In addition to this, Sayumi has listed Tetris as a hobby and as a “special skill”. This is by far the geekiest interest I’ve seen in any H!P member. Because Tetris is not your average video game. It is a mind-stretching mathematical puzzle, and several of its subproblems are NP-complete. **NP-complete**, I tell you! This places it in the class of difficult problems that includes Boolean *k*-satisfiability, determining the existence of a Hamiltonian path, and Minesweeper.

Sayumi is hardcore.

For this, she gets an **Excellence in Unabashed Geekitude Award**.

And I still need to give Koharu one, don’t I?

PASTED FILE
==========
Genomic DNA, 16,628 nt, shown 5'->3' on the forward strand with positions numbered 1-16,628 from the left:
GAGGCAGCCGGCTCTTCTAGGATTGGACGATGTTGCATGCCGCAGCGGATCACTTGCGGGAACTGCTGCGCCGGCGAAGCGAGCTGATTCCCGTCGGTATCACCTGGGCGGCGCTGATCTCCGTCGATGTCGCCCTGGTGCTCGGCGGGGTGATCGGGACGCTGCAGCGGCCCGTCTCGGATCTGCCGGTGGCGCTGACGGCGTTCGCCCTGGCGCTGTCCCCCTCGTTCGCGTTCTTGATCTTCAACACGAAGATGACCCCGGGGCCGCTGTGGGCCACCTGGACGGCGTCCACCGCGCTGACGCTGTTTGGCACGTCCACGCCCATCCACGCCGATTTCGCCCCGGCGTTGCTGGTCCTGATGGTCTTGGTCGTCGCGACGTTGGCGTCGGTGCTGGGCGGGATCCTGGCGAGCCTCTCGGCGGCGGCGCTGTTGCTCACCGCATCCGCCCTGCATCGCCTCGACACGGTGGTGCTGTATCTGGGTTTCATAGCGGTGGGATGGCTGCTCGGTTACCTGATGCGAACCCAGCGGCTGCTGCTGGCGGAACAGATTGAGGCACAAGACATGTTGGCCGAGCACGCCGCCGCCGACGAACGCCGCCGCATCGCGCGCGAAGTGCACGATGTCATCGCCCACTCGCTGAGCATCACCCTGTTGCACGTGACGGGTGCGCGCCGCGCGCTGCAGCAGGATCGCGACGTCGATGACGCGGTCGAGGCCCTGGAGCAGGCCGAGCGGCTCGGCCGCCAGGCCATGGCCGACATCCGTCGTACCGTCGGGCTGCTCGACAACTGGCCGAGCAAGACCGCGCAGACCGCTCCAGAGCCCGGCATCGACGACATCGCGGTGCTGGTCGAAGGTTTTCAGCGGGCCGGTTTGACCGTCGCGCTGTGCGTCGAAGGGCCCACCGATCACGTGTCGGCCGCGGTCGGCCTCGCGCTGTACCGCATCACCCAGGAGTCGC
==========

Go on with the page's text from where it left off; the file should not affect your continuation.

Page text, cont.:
Just for fun, and because Goto Maki’s name makes a great programming pun, here’s a function in C/C++ that uses Goto’s name to actually do something (it computes the factorial of a number; the **goto maki** statement makes the program loop over the individual multiplications until the final product is computed):

int factorial(int n) { int p = 1; maki: if (n == 0) { return p; } else { p *= n; n--;goto maki; } }

You can put this in, say, a C++ program like the following:

**gotomaki.cc**

#include <iostream>; using namespace std; int factorial(int); int main() { int n; cout << "Enter a nonnegative integer to factorialize: "; cin >> n; cout << "The factorial of " << n << " is " << factorial(n) << ".\n" << endl; return 0; } int factorial(int n) { int p = 1; maki: if (n == 0) { return p; } else { p *= n; n--; goto maki; } }

and then you too (yes, you!) can factorialize away with Gocchin: